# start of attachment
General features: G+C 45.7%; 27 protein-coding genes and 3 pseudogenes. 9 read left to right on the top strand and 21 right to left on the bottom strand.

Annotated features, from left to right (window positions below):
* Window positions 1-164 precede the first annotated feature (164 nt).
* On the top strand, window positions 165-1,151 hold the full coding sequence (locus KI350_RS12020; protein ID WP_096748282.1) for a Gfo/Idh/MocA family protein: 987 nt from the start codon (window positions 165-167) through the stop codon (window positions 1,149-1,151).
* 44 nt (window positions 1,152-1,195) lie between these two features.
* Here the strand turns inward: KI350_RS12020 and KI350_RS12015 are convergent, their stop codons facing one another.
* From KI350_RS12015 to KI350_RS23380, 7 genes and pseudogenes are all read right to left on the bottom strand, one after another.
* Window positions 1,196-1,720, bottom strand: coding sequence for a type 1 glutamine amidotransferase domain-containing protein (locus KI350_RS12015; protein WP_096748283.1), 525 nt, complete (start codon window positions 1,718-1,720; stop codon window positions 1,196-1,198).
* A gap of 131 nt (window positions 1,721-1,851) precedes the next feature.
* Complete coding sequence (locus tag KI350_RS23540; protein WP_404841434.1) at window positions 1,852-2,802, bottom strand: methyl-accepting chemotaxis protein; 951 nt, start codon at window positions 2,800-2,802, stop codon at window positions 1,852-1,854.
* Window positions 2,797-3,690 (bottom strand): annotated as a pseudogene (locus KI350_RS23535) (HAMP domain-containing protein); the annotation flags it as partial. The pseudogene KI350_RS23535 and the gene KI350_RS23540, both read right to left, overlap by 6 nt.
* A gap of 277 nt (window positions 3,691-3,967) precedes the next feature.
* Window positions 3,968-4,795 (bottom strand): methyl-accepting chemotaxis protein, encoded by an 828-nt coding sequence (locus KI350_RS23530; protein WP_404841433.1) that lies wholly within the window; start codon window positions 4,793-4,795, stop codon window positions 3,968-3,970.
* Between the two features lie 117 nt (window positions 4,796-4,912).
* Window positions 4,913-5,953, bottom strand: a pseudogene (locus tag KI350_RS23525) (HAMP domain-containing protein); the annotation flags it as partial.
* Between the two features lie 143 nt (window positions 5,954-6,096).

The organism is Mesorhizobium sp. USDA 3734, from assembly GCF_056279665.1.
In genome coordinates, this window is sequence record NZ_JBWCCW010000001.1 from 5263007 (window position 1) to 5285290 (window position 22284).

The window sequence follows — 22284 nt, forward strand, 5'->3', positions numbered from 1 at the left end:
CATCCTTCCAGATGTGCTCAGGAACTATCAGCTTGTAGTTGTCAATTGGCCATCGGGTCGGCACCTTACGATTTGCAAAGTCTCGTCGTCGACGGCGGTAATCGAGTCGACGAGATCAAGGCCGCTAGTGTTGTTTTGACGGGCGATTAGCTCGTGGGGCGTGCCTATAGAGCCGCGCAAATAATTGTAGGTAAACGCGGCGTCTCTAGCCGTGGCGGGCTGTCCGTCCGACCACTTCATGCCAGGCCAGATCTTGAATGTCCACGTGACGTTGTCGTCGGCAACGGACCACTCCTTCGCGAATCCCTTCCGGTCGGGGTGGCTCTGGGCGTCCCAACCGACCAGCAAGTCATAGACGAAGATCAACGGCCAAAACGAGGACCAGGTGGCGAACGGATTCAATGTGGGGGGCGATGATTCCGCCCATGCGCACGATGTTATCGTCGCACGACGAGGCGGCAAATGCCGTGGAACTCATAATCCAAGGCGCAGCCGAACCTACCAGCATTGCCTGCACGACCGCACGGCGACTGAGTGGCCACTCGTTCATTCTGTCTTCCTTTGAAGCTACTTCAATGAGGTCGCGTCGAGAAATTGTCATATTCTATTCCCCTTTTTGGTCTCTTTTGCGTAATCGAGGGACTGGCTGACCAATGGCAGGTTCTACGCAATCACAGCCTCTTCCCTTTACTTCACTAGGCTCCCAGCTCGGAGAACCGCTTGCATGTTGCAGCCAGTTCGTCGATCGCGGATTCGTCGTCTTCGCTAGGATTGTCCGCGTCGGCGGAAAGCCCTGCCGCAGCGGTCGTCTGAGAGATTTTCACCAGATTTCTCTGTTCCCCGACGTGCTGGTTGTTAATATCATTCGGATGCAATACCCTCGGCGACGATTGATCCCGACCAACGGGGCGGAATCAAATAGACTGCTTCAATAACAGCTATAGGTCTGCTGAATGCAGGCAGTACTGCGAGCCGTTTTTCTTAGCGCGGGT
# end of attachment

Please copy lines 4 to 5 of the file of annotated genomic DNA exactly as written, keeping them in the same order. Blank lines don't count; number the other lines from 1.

* On the top strand, window positions 165-1,151 hold the full coding sequence (locus KI350_RS12020; protein ID WP_096748282.1) for a Gfo/Idh/MocA family protein: 987 nt from the start codon (window positions 165-167) through the stop codon (window positions 1,149-1,151).
* 44 nt (window positions 1,152-1,195) lie between these two features.